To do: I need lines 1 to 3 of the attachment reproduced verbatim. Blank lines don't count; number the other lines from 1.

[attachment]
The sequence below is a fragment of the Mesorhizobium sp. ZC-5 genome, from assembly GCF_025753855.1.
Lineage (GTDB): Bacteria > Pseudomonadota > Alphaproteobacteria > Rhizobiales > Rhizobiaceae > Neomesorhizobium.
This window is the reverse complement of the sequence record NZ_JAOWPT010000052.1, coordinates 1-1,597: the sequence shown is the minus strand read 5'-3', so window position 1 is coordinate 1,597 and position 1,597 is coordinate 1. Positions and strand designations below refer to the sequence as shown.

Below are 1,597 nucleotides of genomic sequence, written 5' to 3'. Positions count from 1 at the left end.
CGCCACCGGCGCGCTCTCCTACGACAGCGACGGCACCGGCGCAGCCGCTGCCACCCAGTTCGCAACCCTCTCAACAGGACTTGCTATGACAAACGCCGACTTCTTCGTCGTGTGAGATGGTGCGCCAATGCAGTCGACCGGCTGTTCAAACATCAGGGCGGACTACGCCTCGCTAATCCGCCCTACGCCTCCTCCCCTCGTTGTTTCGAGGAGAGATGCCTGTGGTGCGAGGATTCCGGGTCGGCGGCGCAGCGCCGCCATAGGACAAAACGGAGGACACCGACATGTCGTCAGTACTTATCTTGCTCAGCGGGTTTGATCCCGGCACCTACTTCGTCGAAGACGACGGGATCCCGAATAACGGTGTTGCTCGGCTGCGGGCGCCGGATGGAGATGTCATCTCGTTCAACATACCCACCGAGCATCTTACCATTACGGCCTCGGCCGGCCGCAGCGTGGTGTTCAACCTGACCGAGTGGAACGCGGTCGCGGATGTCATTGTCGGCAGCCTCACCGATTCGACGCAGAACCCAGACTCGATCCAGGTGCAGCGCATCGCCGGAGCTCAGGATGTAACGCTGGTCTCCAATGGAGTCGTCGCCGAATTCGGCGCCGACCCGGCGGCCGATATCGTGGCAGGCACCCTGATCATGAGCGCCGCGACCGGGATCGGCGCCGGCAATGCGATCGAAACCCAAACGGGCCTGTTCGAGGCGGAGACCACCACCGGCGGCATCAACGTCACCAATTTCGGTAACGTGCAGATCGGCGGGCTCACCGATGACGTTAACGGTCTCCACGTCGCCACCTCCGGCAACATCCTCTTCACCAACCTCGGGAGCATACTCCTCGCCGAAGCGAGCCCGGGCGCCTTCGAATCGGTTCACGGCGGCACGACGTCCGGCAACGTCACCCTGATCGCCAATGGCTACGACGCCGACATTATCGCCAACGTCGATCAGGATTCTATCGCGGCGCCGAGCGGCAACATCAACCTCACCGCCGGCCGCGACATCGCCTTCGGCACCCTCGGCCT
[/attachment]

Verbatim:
The sequence below is a fragment of the Mesorhizobium sp. ZC-5 genome, from assembly GCF_025753855.1.
Lineage (GTDB): Bacteria > Pseudomonadota > Alphaproteobacteria > Rhizobiales > Rhizobiaceae > Neomesorhizobium.
This window is the reverse complement of the sequence record NZ_JAOWPT010000052.1, coordinates 1-1,597: the sequence shown is the minus strand read 5'-3', so window position 1 is coordinate 1,597 and position 1,597 is coordinate 1. Positions and strand designations below refer to the sequence as shown.